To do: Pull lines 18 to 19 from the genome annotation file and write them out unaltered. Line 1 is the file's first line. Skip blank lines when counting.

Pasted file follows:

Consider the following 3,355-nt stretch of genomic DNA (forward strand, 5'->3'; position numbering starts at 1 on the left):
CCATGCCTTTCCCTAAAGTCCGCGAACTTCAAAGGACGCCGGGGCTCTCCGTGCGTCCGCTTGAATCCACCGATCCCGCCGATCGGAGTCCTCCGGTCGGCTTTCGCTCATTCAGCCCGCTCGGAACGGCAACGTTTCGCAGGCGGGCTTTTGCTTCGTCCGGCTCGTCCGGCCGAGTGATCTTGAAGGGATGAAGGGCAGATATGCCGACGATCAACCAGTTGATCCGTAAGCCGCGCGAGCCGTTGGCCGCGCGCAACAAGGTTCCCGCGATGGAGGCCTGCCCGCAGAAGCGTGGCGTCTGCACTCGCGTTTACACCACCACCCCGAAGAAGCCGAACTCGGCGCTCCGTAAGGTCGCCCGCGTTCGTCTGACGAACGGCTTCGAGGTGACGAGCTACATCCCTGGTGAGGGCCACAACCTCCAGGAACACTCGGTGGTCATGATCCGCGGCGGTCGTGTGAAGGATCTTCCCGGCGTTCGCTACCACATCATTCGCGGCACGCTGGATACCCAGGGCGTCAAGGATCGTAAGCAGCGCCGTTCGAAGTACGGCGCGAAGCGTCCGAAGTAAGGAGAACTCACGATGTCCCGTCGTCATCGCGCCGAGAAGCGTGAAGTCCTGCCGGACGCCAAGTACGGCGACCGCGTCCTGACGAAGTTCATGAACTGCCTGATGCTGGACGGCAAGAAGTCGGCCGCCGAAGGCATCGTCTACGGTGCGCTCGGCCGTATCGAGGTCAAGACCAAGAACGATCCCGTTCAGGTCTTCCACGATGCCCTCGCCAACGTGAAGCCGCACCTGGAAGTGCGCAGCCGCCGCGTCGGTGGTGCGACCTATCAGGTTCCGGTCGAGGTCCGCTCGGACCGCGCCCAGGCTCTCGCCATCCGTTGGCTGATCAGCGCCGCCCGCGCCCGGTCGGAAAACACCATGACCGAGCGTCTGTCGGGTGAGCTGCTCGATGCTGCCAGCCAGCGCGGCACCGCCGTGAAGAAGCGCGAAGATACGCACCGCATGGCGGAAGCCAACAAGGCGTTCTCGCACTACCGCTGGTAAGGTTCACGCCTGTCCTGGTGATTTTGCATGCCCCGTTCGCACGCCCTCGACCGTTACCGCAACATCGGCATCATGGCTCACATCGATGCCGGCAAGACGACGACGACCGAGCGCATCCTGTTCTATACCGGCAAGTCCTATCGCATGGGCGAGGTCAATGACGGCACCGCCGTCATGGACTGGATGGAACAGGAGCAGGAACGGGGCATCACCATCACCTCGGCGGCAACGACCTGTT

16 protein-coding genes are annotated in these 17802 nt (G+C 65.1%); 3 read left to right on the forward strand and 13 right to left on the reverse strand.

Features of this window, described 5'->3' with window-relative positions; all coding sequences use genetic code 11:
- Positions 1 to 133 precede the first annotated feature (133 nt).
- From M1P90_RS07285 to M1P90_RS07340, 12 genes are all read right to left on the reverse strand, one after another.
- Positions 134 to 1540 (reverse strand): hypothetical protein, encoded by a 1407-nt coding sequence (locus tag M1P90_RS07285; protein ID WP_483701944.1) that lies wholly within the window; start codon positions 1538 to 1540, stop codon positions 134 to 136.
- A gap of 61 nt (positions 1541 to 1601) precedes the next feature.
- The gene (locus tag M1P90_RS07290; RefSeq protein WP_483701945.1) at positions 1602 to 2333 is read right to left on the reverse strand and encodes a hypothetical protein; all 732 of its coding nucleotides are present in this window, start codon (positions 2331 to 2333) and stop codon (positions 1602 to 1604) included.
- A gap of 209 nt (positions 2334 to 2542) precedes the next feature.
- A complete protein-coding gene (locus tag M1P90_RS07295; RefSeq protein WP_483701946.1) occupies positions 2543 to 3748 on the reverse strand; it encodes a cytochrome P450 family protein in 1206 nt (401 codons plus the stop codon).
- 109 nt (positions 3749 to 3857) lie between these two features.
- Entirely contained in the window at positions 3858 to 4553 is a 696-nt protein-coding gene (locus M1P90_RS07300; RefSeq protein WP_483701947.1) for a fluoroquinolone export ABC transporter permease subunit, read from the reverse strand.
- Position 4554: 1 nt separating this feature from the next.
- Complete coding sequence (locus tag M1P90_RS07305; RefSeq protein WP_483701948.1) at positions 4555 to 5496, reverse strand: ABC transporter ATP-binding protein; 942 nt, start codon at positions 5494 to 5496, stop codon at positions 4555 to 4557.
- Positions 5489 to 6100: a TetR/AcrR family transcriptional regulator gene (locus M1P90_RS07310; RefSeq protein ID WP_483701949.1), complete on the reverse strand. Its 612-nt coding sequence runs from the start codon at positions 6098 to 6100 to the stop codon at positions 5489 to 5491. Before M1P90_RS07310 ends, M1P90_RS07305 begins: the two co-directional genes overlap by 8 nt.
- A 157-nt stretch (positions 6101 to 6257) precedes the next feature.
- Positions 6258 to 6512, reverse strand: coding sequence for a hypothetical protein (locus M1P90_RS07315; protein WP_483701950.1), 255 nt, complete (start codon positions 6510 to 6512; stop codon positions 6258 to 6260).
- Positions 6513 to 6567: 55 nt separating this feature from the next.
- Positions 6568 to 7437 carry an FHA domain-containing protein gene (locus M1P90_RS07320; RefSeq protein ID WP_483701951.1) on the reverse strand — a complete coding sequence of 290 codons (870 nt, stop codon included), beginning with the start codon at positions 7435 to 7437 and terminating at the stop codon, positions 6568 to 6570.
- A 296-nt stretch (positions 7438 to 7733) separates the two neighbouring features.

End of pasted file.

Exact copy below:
- Positions 6258 to 6512, reverse strand: coding sequence for a hypothetical protein (locus M1P90_RS07315; protein WP_483701950.1), 255 nt, complete (start codon positions 6510 to 6512; stop codon positions 6258 to 6260).
- Positions 6513 to 6567: 55 nt separating this feature from the next.